Toys We Had As Capitalistic Pre-Teens

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Words || Nikita Jones

Illustrations || Daniel Lim

Bratz

These Kylie Jenner-looking bad bitches came to our attention in 2001. Apparently, the moral panic around Barbie dolls and body image had died down to such an effect that MGA Entertainment could release a bunch of plastic girl-women with bulbous lips and eyes bigger than their teeny little hands and be met with huge success. Since the 2000s the brand has died down a fair bit. MGA came under fire for copyright breaches and sweat-shop scandals and the fact that the CEO used the phrase “the orient” in an official statement in the year 2006. The brand has tried relaunches to imitate its original success no less than three times, apparently not realising that their original market is now in their twenties and far more aware of the culturally exploitative nature of the dolls’ look.

Yu-Gi-Oh Cards

Look I’ll be honest, I am not, and never have been a mango (it is ‘mango’, right?) fan, but this shit was huge. It was on every Saturday morning and, try as I might to invest in the storyline, it always went straight over my head. According to my research, Yu-Gi-Oh! revolves around a boy who has a “secret gambling alter-ego within his body” which seems a strange premise for a super massive kid’s franchise. From its original manga, the series became several anime shows and films, spawning literally countless spinoffs and, eventually, a card game. The real-world game – clearly profiting off the territory that D&D had already established in the ‘making nerds talk to one another’ world – quickly became a success. Before you knew it, kids were buying those weird card-holder thingos that sat on your forearm and somehow made you look even LESS cool.

Tamagotchi

In 1996 Maita Aki created the original Tamagotchi for Japanese kids affected by the lack of pet-accommodating living spaces in the city. However, something about the pixelated interactive virtual pet struck a chord with literally every child around the globe and soon 76 million had been sold internationally. In rare interviews, Aki mentions that the toy had originally been designed as a genderless activity, and was surprised to find they were marketed mostly to girls in the Western world. Instead of Tamagotchis, boys were marketed the rival ‘Digimons’ which focused more on violence and competition than responsibility and social relationships. The Tamagotchi all but disappeared in 2008. Despite this, the forum boards on ‘Tamatalk.com’ have remained active in the near decade since. Of particular interest is the thread ‘Tamagotchi fanfiction’, which includes titles such as ‘Tamagotchi Blood’ and ‘Undieing Love- Part 1’. In recent months Bandai has released a new line of Tamas, mostly marketed at nostalgic millennials. They cost $40 if anyone’s interested.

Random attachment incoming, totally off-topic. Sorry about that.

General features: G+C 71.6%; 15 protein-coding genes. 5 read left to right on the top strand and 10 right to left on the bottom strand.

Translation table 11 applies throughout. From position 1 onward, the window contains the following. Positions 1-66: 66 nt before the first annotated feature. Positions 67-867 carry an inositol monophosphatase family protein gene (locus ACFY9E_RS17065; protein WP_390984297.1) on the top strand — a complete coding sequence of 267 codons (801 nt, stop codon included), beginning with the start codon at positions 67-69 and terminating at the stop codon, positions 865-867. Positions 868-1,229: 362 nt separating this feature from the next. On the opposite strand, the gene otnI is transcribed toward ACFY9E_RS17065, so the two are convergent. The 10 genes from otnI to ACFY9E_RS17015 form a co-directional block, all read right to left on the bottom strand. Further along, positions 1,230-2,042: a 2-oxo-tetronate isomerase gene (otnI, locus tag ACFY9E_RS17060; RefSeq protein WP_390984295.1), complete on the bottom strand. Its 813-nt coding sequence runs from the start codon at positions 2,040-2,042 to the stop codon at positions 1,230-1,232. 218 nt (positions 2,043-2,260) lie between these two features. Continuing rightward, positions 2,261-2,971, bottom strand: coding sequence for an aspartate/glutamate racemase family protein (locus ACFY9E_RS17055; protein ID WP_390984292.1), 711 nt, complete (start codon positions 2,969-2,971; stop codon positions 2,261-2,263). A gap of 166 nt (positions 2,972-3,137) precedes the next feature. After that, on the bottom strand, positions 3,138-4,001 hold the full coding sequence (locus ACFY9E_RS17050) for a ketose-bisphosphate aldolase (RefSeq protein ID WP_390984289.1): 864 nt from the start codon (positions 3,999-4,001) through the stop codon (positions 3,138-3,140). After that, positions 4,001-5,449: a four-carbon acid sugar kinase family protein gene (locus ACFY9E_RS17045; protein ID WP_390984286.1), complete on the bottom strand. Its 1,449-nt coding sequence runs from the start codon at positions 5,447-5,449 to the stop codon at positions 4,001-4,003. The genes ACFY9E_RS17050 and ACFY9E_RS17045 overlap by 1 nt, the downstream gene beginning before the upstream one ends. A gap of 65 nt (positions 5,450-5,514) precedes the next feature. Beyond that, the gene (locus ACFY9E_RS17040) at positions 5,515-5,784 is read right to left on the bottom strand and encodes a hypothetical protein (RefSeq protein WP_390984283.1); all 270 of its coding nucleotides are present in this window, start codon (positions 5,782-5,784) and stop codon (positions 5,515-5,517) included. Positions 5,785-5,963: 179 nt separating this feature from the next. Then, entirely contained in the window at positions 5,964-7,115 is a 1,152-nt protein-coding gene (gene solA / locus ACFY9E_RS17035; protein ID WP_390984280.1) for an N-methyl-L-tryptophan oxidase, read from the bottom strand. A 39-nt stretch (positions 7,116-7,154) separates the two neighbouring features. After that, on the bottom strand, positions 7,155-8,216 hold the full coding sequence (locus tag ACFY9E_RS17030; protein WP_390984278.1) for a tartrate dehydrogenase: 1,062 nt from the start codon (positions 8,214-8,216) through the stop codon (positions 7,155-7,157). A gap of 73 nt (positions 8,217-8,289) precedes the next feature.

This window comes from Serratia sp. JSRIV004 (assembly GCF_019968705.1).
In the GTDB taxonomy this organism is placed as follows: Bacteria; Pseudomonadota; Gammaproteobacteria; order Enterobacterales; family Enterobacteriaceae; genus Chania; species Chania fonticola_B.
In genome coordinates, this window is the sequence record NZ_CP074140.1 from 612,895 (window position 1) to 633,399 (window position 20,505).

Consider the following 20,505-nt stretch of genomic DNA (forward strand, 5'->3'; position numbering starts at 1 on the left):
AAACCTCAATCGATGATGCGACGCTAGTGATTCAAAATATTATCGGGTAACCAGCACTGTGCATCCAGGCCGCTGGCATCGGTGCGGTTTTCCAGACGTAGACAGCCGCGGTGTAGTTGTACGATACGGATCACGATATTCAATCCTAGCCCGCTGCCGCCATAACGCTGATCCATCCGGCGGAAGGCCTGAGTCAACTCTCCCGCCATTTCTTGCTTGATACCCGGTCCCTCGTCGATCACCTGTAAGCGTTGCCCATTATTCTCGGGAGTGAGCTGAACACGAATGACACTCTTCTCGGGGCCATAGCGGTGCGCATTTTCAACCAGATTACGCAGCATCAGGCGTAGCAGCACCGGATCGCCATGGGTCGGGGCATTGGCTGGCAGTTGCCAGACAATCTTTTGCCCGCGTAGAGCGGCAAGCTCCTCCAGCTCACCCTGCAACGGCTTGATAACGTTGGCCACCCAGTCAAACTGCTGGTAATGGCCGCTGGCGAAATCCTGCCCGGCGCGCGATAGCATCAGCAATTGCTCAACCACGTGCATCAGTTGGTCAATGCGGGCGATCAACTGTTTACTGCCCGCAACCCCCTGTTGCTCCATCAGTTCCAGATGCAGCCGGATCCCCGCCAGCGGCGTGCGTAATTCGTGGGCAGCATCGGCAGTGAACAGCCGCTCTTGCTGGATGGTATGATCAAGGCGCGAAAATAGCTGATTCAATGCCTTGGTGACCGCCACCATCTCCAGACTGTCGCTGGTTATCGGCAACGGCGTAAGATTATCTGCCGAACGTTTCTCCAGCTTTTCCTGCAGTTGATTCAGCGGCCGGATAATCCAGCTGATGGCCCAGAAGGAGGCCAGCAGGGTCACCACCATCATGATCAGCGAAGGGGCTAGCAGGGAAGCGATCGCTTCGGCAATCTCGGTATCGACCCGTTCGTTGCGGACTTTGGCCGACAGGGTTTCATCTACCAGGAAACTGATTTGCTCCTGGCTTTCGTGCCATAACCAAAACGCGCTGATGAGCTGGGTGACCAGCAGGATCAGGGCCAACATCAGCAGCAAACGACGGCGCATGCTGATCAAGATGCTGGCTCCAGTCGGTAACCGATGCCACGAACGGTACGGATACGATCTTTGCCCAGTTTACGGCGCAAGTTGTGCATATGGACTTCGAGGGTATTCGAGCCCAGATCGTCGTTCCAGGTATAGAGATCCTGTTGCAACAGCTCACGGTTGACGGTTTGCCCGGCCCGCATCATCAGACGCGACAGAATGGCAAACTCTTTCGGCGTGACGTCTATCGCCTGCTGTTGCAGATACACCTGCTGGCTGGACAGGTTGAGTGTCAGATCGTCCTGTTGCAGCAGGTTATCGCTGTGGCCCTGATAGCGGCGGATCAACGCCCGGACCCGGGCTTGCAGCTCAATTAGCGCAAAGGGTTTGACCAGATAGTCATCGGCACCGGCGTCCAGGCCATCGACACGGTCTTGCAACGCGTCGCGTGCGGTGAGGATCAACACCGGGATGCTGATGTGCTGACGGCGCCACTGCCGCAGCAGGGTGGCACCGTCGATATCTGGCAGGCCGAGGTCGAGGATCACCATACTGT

Scoobie Strings

So, in the early 1950s, Julius and Ethel Rosenberg were executed for Soviet espionage – bear with me – leaving their two sons to be adopted by songwriter Abel Meeropol. Inspired by these very ridiculous circumstances, new dad Abel wrote his most famous song, “Apples, Peaches, and Cherries” and it was by all accounts a fucking bop amongst the pro-proletariat left. A few years later, Frenchman Sacha Distel covered the song, adding the nonsense refrain“ Scoubidoubi-ou Ah!” to the beginning and end. Despite it sounding like Distel was simultaneously having a stroke and an orgasm, the song became popular enough to inspire a ‘toy’ line – you guessed it, thin, brightly coloured PVC tubes which could be tied in knots. Predictably, Scoubidous didn’t do a great job of outliving the fifties. That was until 2005, when a Bristol woman and a small friendship group of 10 year old girls were single-handedly responsible for the bizarre, worldwide resurgence of ‘scoobie strings’. Young sales-assistant Amanda Miles noticed that her little sister and friends quickly became addicted to the string after one of them picked it up on a Nordic holiday. On a whim, Miles ordered literally 100 000 strings from a small retailer in Holland, inadvertently sparking a craze that would move from one small Bristol primary school to the entire fucking Western world.

Beanie Babies

These things were pure as hell right? They were just little stuffed animals with cute names and backstories. Well sit down and let me tell you about the cult-like multi-million dollar clusterfuck that was the real-life story behind these sad-looking teddies. In 1995 Ty Warner had been trying to sell a stuffed blue elephant by the name of “Peanut” for about a year when, according to his then-wife, a “never ending strive for perfection” drove Ty to change the elephant’s royal blue colour to a baby blue. After only about a thousand of the original elephants had been shipped out, the baby blue Peanuts started arriving on shelves with the famous ‘beanie baby’ tags and the royal blue ceased production. Little did Ty know, he’d just set in motion one of the most successful artificial scarcity scams of all time. Soon, and still to this day, people fork out thousands of dollars for these inane bags of plastic pellets just because there are ‘only 100 in circulation’. The speculative economic bubble created by Ty simply deciding to discontinue some of its own toys at random, has even been said to rival the first and most bizarre known account of an economic bubble -17th Century Dutch tulip mania.